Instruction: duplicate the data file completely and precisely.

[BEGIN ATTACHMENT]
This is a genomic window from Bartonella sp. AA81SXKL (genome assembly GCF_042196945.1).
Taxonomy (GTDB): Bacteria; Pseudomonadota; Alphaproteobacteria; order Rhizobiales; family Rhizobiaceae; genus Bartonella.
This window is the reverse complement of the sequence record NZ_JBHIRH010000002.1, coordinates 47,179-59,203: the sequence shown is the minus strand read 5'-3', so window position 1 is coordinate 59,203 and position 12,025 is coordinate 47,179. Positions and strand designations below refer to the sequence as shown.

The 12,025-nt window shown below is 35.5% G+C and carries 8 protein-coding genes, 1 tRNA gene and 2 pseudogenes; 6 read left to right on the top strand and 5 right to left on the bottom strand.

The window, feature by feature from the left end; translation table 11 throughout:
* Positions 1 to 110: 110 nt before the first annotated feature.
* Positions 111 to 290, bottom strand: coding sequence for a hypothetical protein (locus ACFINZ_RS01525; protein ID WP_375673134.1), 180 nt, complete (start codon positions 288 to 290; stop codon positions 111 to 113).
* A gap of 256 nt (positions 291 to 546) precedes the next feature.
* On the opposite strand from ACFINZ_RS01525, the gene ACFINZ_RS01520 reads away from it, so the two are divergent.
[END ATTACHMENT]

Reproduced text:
This is a genomic window from Bartonella sp. AA81SXKL (genome assembly GCF_042196945.1).
Taxonomy (GTDB): Bacteria; Pseudomonadota; Alphaproteobacteria; order Rhizobiales; family Rhizobiaceae; genus Bartonella.
This window is the reverse complement of the sequence record NZ_JBHIRH010000002.1, coordinates 47,179-59,203: the sequence shown is the minus strand read 5'-3', so window position 1 is coordinate 59,203 and position 12,025 is coordinate 47,179. Positions and strand designations below refer to the sequence as shown.

The 12,025-nt window shown below is 35.5% G+C and carries 8 protein-coding genes, 1 tRNA gene and 2 pseudogenes; 6 read left to right on the top strand and 5 right to left on the bottom strand.

The window, feature by feature from the left end; translation table 11 throughout:
* Positions 1 to 110: 110 nt before the first annotated feature.
* Positions 111 to 290, bottom strand: coding sequence for a hypothetical protein (locus ACFINZ_RS01525; protein ID WP_375673134.1), 180 nt, complete (start codon positions 288 to 290; stop codon positions 111 to 113).
* A gap of 256 nt (positions 291 to 546) precedes the next feature.
* On the opposite strand from ACFINZ_RS01525, the gene ACFINZ_RS01520 reads away from it, so the two are divergent.